A recent study estimates that the combined value of all land in the contiguous United States is worth nearly $23 trillion. The most valuable state, according to the survey, is California, which accounted for 17 percent of the total value of the 48 bordering states. New Jersey, however, had the most valuable real estate relative to its size, estimated at $196,400 per acre, or 16 times the average value per acre across the contiguous U.S. Connecticut ranked third overall. Although the third smallest state in the country, containing just over 3 million acres, Connecticut is also one of just four states where land is valued at over $100,000 per acre on average. By contrast, the estimated value of an average acre across the country is just over $12,000.
The study, authored by William Larson, senior economist at the Federal Housing Finance Agency and previously at the Bureau of Economic Analysis, estimated the value of different property types, including agricultural areas, federal land, and developed suburban and urban areas. The study is featured on the website 24/7 Wall St.
States with generally larger rural areas tended to have a lower value relative to their size, while more densely populated states that contain large urban centers had the highest estimated worth per acre. The value of Connecticut’s land is reflected in the higher cost of a house in the state. The typical house is worth $267,200, compared to a national median home value of $181,200, according to the analysis.
Key data for Connecticut includes:
- Value of land per acre: $128,824
- Total value: $400 billion (18th highest)
- Total acres: 3.1 million (3rd lowest)
- Percent land mass rural: 62.3% (4th lowest)
The top 10 “most valuable” states: New Jersey, Rhode Island, Connecticut, Massachusetts, Maryland, Delaware, New York, California, Ohio, and Pennsylvania. Next are Florida, Michigan, Illinois, Virginia, New Hampshire, South Carolina, Indiana, Washington, North Carolina and Tennessee.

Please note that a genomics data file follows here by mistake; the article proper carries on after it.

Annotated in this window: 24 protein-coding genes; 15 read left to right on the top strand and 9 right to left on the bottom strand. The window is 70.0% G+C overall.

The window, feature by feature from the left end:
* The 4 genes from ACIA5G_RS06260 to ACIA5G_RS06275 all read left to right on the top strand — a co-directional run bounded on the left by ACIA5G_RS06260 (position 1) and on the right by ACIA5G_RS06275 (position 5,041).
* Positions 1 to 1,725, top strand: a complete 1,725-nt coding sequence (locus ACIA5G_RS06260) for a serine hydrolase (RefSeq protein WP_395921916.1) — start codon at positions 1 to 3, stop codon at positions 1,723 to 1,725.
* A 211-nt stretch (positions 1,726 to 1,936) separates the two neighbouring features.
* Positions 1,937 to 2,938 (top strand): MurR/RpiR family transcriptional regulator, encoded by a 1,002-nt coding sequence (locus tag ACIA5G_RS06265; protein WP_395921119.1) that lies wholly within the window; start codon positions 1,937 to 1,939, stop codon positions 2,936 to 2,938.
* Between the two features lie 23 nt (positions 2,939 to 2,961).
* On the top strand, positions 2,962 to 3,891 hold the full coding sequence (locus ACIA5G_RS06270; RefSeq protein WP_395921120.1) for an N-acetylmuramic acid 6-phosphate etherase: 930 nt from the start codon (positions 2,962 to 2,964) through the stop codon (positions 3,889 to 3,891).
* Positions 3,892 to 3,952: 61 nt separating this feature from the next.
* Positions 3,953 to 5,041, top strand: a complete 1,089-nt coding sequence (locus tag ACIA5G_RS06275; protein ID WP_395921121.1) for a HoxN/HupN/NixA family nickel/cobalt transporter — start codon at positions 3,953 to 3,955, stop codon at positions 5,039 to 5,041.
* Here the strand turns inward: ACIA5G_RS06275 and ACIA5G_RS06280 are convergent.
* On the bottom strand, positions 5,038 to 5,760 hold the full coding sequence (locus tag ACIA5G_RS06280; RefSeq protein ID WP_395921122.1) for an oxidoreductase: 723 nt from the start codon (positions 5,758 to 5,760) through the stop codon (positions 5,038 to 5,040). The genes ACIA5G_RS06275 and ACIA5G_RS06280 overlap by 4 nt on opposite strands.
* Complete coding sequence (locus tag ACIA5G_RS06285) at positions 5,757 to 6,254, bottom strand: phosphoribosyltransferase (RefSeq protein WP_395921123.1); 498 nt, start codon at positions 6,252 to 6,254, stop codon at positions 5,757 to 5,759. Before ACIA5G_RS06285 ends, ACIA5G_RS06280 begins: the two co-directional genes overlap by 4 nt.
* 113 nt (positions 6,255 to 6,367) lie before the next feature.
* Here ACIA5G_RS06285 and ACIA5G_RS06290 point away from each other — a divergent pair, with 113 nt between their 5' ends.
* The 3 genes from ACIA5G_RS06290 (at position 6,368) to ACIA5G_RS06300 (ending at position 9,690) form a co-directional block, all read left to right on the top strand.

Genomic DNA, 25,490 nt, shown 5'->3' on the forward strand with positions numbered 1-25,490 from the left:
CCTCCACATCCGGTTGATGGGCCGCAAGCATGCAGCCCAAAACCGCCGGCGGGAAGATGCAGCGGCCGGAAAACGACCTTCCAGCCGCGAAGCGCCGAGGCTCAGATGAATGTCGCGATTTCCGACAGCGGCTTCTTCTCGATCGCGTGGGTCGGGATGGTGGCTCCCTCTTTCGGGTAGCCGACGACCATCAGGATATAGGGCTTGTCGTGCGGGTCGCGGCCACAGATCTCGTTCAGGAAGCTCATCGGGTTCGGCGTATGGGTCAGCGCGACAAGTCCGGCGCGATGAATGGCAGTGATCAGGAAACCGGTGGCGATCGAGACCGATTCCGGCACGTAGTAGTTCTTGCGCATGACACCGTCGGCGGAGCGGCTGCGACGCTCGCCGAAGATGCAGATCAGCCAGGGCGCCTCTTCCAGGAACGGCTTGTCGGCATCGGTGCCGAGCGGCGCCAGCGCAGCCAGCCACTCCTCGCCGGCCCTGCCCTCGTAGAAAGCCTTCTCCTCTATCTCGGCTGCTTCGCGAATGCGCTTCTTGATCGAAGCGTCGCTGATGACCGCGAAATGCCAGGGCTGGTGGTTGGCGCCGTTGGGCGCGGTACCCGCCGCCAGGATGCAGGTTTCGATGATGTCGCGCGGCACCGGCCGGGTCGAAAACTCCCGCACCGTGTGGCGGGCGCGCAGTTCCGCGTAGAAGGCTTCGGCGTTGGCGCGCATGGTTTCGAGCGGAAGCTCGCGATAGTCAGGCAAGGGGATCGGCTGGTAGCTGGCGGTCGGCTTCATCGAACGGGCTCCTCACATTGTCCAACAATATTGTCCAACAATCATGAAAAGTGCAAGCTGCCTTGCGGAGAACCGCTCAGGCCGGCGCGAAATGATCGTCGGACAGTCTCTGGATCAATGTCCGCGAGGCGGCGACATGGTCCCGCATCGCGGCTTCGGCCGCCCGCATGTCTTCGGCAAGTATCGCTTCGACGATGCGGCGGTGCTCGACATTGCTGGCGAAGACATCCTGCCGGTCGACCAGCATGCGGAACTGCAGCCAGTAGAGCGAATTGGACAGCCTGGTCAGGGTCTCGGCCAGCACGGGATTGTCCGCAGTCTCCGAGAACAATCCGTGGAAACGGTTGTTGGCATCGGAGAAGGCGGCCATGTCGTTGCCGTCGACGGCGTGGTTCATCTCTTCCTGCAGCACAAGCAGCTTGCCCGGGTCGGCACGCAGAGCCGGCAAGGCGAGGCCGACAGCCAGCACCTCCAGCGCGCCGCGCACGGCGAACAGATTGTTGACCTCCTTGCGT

The analysis points out that the type of land in a given area has a significant impact on its worth. Agricultural and other largely undeveloped areas are generally worth significantly less than cities and suburbs land. Developed land, or land where housing, roads, and other structures are located, is valued at an estimated $106,000 per acre, while undeveloped land was estimated at $6,500 per acre, and farmland at only $2,000 per acre, according to the analysis.
That said, the analysis notes that it is not surprising that most of the states with the highest per acre land values are predominantly urban, such as New Jersey, Rhode Island, Connecticut, and Massachusetts. These Northeastern states are smaller and have less rural acreage “to bring the average value down.” The data reflects that the six most valuable states were also among the 10 smallest states by landmass. In New Jersey, for example, 39.7 percent of the area is considered urban, compared to a national urban share of just 3 percent.
The entirety of Delaware is worth just $72 billion, the second smallest total value compared to the other states in the lower 48, the analysis notes. On a per acre basis, however, the state is valued at $57,692 on average, the sixth highest in the country. Just behind Delaware is New York, with more than 30 million acres worth $41,314 each, on average. In total, the Empire State’s acreage is worth $1.25 trillion, based on the analysis. Because of the large rural areas in the state, the analysis explains, less than 10 percent of New York’s total area is considered developed. However, that developed property is so valuable it accounts for roughly two-thirds of the state’s total value.
All 10 of the states with the largest proportions of federally-owned land are west of Kansas, reflecting the way in large swaths of that land entered the United States at various junctures in U.S. history. The Louisiana Purchase and the conclusion of the Mexican-American War left considerable areas across the western United States in the hands of the federal government.
While less than 25 percent of all land in the lower 48 states is owned by the federal government, in Nevada, as one prime example, the third least valuable state by acre, 86.8 percent is federal, the highest share in the country. As a result, western states with a lot of federal land tend to have lower average values per acre. More than 30 percent of land in nine of the 15 “least valuable” states was federally-owned as of 2009.